Please it yow to weete that I have opteyned letterys from the Kynge to my Lorde off Norffolke, to my Lady of Norffolk, and to ther concell, whyche letter to ther concell is nott superscrybyd, for cawse we wyst nott serteyn whyche of the councell sholde be present when the massenger cowme. I therffor thynke that thoos namys most be somwhatt by yowr advyce; and for get nott Gornaye, nor yitt Brome, iff ye thynke so best, nor Sowthewelle. I trust to my cosyn Gornaye, and on to Brome and Barnard in cheffe; and as to Bernarde, brother, I praye yow to take hys advyce, for I hope he is my welwyller, as ye know, and iffe he do me perffyght ease in thys mater, I thynke verrely in tyme to come to gyff him xx. scutys, and yit a goode turne whan so ever it lythe in my power.
The Kynge hathe specially doon for me in thys case, and hathe pitte me, and so have the Lordys, in ryght greete comfort, that iff thys fayle, that I shalle have ondelayed justyce; and he hathe sente a man of worship and in greet favor with hym on thys massage, whyche hathe nott ofte ben seyne, whyche gentylman kan well do hys mastrys massage and brynge trywe reporte. I have gevyn hym v_li._ for hys costes: God sende hym and yow goode spede in thees werkes. I feer thatt he shall nott speke with my Lady, for that she hathe takyn hyr chambre. Iff she be my verry goode Ladye, as she hathe seyde hertoffor that she wolde be, I hope that she wolle speke with hym. Neverthelesse I praye yow by the meanes of Mestresse Jahne Rothen that [you][162-1] will have my Ladye mevyd for me, and wher that herr to fore I wolde have departyd with C.
marke to have hadde hyr goode helpe and to be restoryd to my place; whyche nott acceptyd, I tolde my seyde Lady that I feeryd that my power sholde natt be ther aftre to gyff so large a plesyr, for at that tyme I was in hope that the Bysshop of Wynchester sholde have payd it, thoghe it hadde drawen a C_li._ Yet for as moche as men may nott lure none hawkes with empty handys, I wolde yitt agre to gyffe my Lady xx_li._ for an horse and a sadell, so that I be restoryd to my place, and that doone, to have a relesse of my Lorde, and my gounes and bokes to be restoryd, iff it maye bee. Neverthelesse thys mony is nott yit redy with me. I remytte thys to yowr dyscressyons.
Item, iff it be soo that itt be thowte behovefull, I thynke that thoghe nowther Slyfelde, nor ye, brother John, maye come in to my Ladyes chambre, that my moodre, iff she weer at Norwyche, she myght speke with hyr, for that she is a woman and off worshyppe. I thynke that my moodre sholde meve my Lady moche. I thynke that ther most be some body for me, havyng auctoryte to conclude for me, or ellys knowyng myn entente, they myght make delaye, and seye they wolle at the Kynges enstance comon with me; never the lesse I was nott ther present. Wherffor, rather than fayle, yff neede be, I wolle with owte any abode, iff I heer from yow, come home; and Slyfelde is agreyd to tary the a vij. nyghte for my sake, so that the mater take effecte. I praye yow make hym goode cheer, and iff it be so that he tarye, I most remembre hys costes; therffor iff I shall be sent for, and he tery at Norwyche ther whylys, it wer best to sette hys horse at the Maydes Hedde, and I shalle content for ther expences.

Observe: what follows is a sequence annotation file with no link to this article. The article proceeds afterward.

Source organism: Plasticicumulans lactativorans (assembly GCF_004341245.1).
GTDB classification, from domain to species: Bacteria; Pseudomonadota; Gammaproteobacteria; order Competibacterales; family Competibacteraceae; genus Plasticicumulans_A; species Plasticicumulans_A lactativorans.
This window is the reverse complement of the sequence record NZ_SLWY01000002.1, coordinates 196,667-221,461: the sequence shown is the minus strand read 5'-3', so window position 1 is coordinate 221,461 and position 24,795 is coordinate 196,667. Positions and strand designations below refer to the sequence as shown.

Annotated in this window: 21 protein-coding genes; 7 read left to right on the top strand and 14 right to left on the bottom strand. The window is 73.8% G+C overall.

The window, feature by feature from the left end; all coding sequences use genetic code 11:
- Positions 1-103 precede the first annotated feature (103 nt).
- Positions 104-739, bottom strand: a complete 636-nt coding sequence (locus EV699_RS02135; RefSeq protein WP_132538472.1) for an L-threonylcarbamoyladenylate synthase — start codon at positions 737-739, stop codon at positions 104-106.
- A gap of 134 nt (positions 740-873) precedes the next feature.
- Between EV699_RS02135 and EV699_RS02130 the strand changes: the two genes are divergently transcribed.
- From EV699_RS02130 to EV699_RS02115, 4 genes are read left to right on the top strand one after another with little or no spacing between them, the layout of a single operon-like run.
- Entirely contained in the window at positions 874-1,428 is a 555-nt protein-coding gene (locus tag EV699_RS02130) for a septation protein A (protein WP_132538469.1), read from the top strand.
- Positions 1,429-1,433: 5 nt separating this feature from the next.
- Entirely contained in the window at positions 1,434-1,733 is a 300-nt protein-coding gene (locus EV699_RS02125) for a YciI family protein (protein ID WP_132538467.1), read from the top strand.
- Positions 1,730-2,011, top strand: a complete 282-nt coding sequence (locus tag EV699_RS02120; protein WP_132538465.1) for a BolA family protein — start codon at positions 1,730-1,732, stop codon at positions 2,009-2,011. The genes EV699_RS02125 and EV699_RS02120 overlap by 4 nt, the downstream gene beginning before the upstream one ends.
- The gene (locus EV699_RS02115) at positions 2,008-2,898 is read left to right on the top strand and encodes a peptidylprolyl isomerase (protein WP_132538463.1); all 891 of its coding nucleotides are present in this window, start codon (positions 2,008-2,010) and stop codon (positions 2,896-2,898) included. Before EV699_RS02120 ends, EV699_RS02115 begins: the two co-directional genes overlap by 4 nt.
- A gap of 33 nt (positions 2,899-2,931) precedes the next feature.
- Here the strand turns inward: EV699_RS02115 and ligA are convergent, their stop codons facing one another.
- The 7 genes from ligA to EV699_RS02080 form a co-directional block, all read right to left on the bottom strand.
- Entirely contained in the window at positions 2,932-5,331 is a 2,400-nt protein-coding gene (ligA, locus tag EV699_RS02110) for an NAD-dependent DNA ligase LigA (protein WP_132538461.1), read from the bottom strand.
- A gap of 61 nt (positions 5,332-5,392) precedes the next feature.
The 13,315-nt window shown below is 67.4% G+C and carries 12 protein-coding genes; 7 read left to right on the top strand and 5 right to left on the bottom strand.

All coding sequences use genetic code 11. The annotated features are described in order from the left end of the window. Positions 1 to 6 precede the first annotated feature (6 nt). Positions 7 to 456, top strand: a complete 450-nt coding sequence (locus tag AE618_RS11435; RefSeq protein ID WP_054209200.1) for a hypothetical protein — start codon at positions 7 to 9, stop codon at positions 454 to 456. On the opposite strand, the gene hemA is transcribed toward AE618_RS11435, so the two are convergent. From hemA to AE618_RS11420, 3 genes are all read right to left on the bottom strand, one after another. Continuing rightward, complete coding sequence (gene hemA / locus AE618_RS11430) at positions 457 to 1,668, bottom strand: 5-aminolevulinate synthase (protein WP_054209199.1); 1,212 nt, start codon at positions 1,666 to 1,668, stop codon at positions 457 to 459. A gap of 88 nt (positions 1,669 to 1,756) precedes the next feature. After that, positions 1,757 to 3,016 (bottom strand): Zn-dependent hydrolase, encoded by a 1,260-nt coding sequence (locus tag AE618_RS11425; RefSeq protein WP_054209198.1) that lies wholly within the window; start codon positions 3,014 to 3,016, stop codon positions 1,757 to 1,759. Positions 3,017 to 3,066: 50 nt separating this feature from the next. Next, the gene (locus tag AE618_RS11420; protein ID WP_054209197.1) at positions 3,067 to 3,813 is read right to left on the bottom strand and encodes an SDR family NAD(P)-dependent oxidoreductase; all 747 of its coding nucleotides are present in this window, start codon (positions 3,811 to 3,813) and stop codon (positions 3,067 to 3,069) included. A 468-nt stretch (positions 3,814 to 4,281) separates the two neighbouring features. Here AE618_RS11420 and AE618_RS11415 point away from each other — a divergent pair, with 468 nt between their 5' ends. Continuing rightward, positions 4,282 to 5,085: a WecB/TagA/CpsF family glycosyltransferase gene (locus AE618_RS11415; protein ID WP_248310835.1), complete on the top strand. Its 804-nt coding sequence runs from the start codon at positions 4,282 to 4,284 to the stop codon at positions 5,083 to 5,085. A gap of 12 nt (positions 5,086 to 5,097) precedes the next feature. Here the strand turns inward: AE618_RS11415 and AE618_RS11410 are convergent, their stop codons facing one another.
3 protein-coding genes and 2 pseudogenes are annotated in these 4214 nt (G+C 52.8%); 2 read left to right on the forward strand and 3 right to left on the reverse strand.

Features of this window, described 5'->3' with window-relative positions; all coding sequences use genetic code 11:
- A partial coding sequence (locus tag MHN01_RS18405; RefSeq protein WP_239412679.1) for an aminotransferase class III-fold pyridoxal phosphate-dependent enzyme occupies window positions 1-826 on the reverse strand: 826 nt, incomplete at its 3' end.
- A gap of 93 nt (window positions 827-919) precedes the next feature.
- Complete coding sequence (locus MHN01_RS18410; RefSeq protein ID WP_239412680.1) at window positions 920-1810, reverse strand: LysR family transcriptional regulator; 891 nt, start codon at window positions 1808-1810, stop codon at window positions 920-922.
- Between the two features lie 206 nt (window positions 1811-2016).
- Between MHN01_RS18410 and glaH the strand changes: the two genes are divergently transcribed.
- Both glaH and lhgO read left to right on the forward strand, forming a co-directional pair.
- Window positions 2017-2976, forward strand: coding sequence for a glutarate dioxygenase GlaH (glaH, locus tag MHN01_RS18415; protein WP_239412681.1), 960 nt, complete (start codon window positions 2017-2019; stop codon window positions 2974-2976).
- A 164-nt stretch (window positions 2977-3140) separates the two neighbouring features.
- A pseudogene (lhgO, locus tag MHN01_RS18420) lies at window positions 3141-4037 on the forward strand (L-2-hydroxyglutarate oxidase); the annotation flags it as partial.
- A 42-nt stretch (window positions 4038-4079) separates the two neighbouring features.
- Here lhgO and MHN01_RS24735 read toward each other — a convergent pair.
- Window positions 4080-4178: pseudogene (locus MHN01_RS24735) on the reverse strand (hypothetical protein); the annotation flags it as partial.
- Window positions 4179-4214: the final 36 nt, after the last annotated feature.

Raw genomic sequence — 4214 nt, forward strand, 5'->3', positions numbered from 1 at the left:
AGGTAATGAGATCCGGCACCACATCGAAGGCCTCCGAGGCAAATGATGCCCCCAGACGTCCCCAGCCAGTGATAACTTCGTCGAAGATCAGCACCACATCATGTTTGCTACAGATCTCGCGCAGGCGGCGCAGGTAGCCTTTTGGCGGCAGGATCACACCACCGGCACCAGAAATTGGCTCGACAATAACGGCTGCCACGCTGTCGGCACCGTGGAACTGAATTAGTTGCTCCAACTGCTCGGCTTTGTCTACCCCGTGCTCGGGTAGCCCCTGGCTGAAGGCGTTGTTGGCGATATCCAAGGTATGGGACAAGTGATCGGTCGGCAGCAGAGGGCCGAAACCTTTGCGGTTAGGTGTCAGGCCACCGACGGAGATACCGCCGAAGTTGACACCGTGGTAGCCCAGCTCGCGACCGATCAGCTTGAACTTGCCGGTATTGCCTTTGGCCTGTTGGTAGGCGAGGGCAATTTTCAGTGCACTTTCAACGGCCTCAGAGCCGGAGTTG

Item, ye maye largely sey on my behalve for suche servyse that I sholde do to my Lorde and Lady hereaffter, whyche by my trowthe I thynke to doo; neverthelesse to sey that I woll be hys sworyn man, I was never yitt Lordys sworyn man, yit have I doone goode servyce, and nott leffte any at hys most neede ner for feer. But as Gode helpe me, I thynke my Lady shalle have my servyce above any lady erthely, wheche she scholde weell have knowyn, had I been in suche case as I hadde nott been alweye the werse welkome; for that on of my herandes alweye was undrestande that it was for Caster, wnyche was nott acceptable, and I evyr the werse welkome.
Item, brother, I ame concludyd with my Lorde for yow, that ye shalle be at Caleys if ye list, and have iij. men in wages undre yow, wheroff my Lorde seythe that William Lovedaye most be on, tyll tyme that he have purveyed other rome for hym. Iff ye be dysposyd to goo, as I tolde hym that ye weer, yett wer it nott best that ye lete it be knowe tyll thys mater be doone, and then ye maye acordyng to yowr promyse lete my Ladye have knowleche ther off. Never the lesse my Lorde shalle be here with in xx. dayes or ther abowt; iff ye come thys weye ye maye speke with hym; neverthelesse ye shall nott lose no tyme, iff ye weer at Caleys at thys owr, for my Lorde promysed me that he wolde wryght to Elkenhed the tresorer at Caleys for yow by the next massenger thatt went.